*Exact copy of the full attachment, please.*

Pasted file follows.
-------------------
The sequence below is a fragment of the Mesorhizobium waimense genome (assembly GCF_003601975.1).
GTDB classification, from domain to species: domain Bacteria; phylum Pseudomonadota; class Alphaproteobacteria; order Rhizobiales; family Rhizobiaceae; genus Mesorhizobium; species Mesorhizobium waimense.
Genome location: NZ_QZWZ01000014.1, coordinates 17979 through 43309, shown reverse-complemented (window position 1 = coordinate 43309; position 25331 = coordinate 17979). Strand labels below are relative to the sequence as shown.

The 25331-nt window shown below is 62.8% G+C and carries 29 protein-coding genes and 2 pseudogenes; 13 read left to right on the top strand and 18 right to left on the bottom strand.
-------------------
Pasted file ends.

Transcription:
The sequence below is a fragment of the Mesorhizobium waimense genome (assembly GCF_003601975.1).
GTDB classification, from domain to species: domain Bacteria; phylum Pseudomonadota; class Alphaproteobacteria; order Rhizobiales; family Rhizobiaceae; genus Mesorhizobium; species Mesorhizobium waimense.
Genome location: NZ_QZWZ01000014.1, coordinates 17979 through 43309, shown reverse-complemented (window position 1 = coordinate 43309; position 25331 = coordinate 17979). Strand labels below are relative to the sequence as shown.

The 25331-nt window shown below is 62.8% G+C and carries 29 protein-coding genes and 2 pseudogenes; 13 read left to right on the top strand and 18 right to left on the bottom strand.